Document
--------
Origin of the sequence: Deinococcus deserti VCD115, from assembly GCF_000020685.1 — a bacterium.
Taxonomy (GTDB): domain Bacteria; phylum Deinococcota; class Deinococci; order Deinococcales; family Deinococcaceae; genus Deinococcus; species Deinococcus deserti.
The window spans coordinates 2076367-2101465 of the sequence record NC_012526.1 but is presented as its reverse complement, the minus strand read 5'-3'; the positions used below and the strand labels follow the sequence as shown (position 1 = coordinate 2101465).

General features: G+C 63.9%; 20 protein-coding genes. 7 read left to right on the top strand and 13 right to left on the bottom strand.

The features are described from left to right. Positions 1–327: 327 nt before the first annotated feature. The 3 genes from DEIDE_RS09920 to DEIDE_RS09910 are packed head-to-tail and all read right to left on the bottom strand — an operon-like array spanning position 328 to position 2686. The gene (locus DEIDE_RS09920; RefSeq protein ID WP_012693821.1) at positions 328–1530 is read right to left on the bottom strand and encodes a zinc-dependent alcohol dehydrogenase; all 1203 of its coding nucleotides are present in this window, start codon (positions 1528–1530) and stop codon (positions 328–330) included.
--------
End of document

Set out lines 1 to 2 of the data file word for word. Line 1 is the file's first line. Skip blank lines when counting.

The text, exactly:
Origin of the sequence: Deinococcus deserti VCD115, from assembly GCF_000020685.1 — a bacterium.
Taxonomy (GTDB): domain Bacteria; phylum Deinococcota; class Deinococci; order Deinococcales; family Deinococcaceae; genus Deinococcus; species Deinococcus deserti.